Frangipani (plumeria) Pests And Diseases
Although frangipanis are pretty hardy, there are some pests and diseases which can affect them, kado untuk sahabat fungus, level, frangipani rust and stem rot.
Leaves affected by fungus or mold can be sprayed with a copper based fungicide and white oil solution. If you prefer organic solutions, try a combination of milk powder and white essential oil or detergent.
Keeping plants well nourished helps prevent fungal infections. Potash is specially good for improving disease level of resistance in frangipanis.
Leaves affected by hemispherical level dark to light brown bumps that are glossy, easy and hemispherical. Leaves may have a black sooty coating.
Scale can be treated by spraying with white essential oil in spring to early summer months. If you like organic solutions, try encouraging natural predators to your garden, such as ladybugs, the scale eating caterpillar, and parasitic wasps. Many vegetation attract ladybugs including daisies, zinnias, and zucchini.
There is a new disease attacking frangipanis in Australia called frangipani rust. It is most noticeable in late summer and early autumn. An orange to yellow powdery substance (in fact pustules) appears on the lower of leaves. They rupture and spread spores which pass the disease to other plants close by. The upper sides of the leaves are brownish and discoloured. Severe infections may cause the leaves to drop prematurely and will lead to the death of small vegetation, however larger trees appear to suffer no ill effects (apart from leaf drop).
To control frangipani rust try using a fungicide (such as Mancozeb) in the warmer weeks to slow the development of the disease. Disposing of all fallen leaves in winter season and spraying the tree and the region beneath the tree with a fungicide may slow the reappearance of frangipani rust next season.
The good news is that lately some frangipani trees have developed a resistance to rust, so that it may be on it's way out.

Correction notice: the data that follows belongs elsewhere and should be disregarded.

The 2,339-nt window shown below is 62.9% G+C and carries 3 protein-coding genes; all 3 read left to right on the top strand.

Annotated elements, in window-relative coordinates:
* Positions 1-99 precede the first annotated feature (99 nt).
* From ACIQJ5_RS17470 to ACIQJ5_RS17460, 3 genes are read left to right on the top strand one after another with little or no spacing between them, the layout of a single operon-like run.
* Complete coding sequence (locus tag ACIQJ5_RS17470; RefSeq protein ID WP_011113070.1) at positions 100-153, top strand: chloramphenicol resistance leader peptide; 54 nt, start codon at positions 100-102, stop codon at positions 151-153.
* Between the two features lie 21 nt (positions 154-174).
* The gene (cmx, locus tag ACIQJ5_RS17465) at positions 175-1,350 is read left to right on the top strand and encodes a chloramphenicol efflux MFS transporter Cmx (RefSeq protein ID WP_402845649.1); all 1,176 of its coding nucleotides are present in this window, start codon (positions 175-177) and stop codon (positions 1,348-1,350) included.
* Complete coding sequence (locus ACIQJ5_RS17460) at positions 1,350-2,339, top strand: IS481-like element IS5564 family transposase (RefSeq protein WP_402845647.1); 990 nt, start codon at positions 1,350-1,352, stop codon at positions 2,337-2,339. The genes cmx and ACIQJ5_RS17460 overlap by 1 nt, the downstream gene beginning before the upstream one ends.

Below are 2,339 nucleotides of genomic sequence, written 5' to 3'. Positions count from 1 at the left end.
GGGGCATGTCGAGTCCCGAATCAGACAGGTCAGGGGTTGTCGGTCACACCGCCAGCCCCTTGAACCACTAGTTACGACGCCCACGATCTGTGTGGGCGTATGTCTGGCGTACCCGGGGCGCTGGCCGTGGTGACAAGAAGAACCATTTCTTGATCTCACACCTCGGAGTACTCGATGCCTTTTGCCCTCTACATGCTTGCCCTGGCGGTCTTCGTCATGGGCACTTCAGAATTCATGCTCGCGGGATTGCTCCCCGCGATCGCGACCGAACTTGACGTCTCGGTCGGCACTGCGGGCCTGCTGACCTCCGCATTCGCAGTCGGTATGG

Stem Rot & Black Tip Dieback
As frangipanis lose their leaves over winter season, soft, withered stems could become visible. It's a condition called stem rot' and it's quite common in trees which have been stressed by frosts, drought, insufficient sunlight or just the usual age.
The easiest method to keep it under control is to just prune off any diseased growth, but when you do, it is critical to make sure you cut it right back to good, healthy tissue.
Dying tip growth is commonly referred to as black suggestion dieback. Some newer deciduous cultivars and evergreen frangipanis are particularly prone to the disease.
Commercial frangipani growers suggest the problem is usually worse in areas where fruit-spotting bug and beetle activity is usually high. This is because any insect attack on the end of the plant predisposes it to a secondary dieback infection.
Affected plants typically reshoot under the damaged part of stem. If vegetation appear unsightly or you are concerned that the rot can be advancing down the stem, use sharp pruners to cut back to clean tissue. Be sure to use warm water or household disinfectant to clean pruners between cuts so as to minimise potential disease transfer.